Prosecutors say the group thought they'd find money and drugs in the house. They did not find drugs. But father, mother and daughter all ended up getting shot.

Authorities say Shawna Forde wanted to use the blood money from the house to fund her anti-illegal immigration group.

Two other men will stand trial later.

(on camera): Shots were being fired inside this house like it was the O.K. Corral. The intruders, dressed in their fake law enforcement uniforms, clearly did not want to leave anyone behind who could testify against them. If they had consciences, they left them outside the house.

(voice-over): Gina Gonzales who had survived by playing dead, called 911 when the intruders were gone.

GONZALES: They just shot my husband. They shot my daughter. And they shot me.


GONZALES: Oh, my God. I can't believe this is happening.

UNIDENTIFIED FEMALE: Yes, they are -- are they still there, the people that shot them?

GONZALES: They're coming back in. They're coming back in.

TUCHMAN: Incredibly, in the middle of the 911 call, Gina says the woman came back in the house and saw she wasn't dead.

UNIDENTIFIED FEMALE: What did you hear her say after she looked at you?

GONZALES: I saw her, like she had seen a ghost. She ran back outside and told the guys she needed to finish me off.

TUCHMAN: But Gina, who had been wounded, found her husband's gun and defended herself.

GONZALES: Get the (EXPLETIVE DELETED) out of here. Right now.

TUCHMAN: Gina wounded the gunmen, and the intruders fled. Her survival, his injuries, and stolen jewelry helped lead to the arrests.

UNIDENTIFIED FEMALE: Shawna Forde had Gina Gonzales' property with her when she was arrested.

TUCHMAN: Shawna Forde's reputation is not a good one. She started her so-called Minutemen American Defense Group after getting booted out of the national Minutemen Civil Defense Corps, because she was too unstable. So says that group's president, Carmen Mercer.

CARMEN MERCER, PRESIDENT MINUTEMEN CIVIL DEFENSE CORPS: I just felt that she was not a stable person, that she was, you know, mentally not a stable person, but not to the point where I thought she was nuts.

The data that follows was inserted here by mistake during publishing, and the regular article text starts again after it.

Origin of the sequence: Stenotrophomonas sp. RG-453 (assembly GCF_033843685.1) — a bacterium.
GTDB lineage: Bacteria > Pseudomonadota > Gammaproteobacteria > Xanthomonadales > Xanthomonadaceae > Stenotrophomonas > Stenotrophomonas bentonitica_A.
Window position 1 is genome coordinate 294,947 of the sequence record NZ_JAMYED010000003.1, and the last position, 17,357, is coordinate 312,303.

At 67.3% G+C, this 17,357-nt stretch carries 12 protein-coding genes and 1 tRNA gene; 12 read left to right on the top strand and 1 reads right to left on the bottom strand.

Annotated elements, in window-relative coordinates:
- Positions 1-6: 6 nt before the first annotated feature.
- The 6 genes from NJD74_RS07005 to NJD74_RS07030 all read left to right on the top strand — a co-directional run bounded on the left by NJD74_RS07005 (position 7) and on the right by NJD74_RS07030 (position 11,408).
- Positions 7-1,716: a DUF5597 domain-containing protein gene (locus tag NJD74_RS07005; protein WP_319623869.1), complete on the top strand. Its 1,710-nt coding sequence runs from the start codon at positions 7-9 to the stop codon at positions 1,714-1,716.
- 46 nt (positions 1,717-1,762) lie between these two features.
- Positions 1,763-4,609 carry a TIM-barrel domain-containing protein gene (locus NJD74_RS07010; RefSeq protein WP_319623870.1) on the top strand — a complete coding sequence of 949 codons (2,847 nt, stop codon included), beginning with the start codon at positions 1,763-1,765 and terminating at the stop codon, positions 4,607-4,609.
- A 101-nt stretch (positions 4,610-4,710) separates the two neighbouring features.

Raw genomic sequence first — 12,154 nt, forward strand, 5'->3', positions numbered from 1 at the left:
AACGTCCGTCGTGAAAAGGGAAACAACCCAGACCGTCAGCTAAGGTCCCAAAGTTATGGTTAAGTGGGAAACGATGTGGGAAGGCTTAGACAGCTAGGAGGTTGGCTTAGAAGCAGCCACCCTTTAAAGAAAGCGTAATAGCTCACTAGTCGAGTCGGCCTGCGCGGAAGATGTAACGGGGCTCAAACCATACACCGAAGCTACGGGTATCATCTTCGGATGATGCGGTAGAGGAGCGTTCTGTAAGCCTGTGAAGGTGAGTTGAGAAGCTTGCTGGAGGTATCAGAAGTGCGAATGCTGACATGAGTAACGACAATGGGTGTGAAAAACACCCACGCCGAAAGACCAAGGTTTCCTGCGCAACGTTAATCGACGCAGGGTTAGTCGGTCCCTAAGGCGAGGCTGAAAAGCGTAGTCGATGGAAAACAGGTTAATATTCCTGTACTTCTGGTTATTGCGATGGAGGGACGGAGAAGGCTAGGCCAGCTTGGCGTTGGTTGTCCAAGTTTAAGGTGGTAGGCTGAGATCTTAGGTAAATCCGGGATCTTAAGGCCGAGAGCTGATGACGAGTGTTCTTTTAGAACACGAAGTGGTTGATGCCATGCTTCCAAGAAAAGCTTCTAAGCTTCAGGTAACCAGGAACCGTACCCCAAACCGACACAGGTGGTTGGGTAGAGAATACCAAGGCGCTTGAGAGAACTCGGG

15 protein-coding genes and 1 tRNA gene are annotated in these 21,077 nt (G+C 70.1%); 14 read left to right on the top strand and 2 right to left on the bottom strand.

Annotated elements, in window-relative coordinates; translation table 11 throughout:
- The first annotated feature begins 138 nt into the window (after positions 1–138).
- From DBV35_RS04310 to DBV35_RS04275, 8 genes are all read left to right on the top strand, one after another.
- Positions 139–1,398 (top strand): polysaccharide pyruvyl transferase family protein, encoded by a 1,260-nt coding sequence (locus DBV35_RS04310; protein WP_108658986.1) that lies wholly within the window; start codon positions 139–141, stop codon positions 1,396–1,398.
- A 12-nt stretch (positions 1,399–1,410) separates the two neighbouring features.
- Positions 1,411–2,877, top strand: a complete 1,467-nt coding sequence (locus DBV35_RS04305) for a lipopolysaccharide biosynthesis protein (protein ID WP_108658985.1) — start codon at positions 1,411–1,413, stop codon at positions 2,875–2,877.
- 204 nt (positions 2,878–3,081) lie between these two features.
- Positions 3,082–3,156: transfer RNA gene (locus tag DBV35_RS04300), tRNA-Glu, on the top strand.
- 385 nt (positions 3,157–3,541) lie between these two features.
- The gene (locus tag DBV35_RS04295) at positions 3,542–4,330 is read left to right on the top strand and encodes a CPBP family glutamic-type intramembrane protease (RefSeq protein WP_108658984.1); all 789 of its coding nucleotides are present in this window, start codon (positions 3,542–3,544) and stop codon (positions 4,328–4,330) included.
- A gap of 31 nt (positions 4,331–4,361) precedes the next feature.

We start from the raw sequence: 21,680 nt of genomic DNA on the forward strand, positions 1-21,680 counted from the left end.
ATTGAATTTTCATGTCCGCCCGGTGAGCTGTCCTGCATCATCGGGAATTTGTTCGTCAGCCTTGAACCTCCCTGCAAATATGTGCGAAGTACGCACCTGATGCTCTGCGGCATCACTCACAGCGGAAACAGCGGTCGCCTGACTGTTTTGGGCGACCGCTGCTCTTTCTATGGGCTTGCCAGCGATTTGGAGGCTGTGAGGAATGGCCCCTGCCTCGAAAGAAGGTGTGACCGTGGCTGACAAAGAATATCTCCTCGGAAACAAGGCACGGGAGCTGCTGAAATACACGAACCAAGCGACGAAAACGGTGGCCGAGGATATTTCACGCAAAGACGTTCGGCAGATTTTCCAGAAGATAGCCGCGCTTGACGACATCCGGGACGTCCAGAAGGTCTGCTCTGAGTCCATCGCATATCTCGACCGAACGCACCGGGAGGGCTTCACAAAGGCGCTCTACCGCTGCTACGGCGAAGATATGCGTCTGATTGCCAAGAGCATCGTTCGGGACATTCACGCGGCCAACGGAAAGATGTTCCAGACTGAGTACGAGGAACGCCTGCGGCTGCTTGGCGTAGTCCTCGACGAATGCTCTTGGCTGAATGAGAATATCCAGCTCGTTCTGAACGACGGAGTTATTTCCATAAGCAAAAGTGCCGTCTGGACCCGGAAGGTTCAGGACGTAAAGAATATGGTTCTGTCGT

TUCHMAN (on camera): Fair-minded people can certainly have different opinions about the danger level here at the U.S./Mexican border. But past interviews have shown that Shawna Forde has a flair for self- aggrandizing melodrama.

(voice-over): This interview was with a reporter from Norway.

FORDE: This is an extremely dangerous area. As a matter of fact, so dangerous that I'm refusing to bring the reporters in because I don't have enough arsenal. I have one gun on me and three people. And I'm not going to be responsible for lives.

TUCHMAN: Shawna Forde's attorney told jurors she wasn't at the murder scene, that it was a case of mistaken identity. But the jury did not buy it. And now, after a murderous rampage in the middle of the night, Shawna Forde faces the possibility of the death penalty.


COOPER: So Gary -- he joins us live. Now Gary, after sitting in the courtroom, any insight as to what was into this woman's mind that explains why she carried this stuff out?

TUCHMAN: Yes, she came across as cold-blooded and diabolical Anderson. The evidence showed that she couldn't give a you-know-what about human life. She just thought this was a great crime, great way to get money for her group. Kill the entire family. This house was in the middle of nowhere in the desert. No one would ever know about it.

The fact is, if this mother, Gina Gonzales, did not survive, it's very likely that Shawna Forde never would have been arrested.

COOPER: Such a sad story. Gary, appreciate the reporting. Thanks.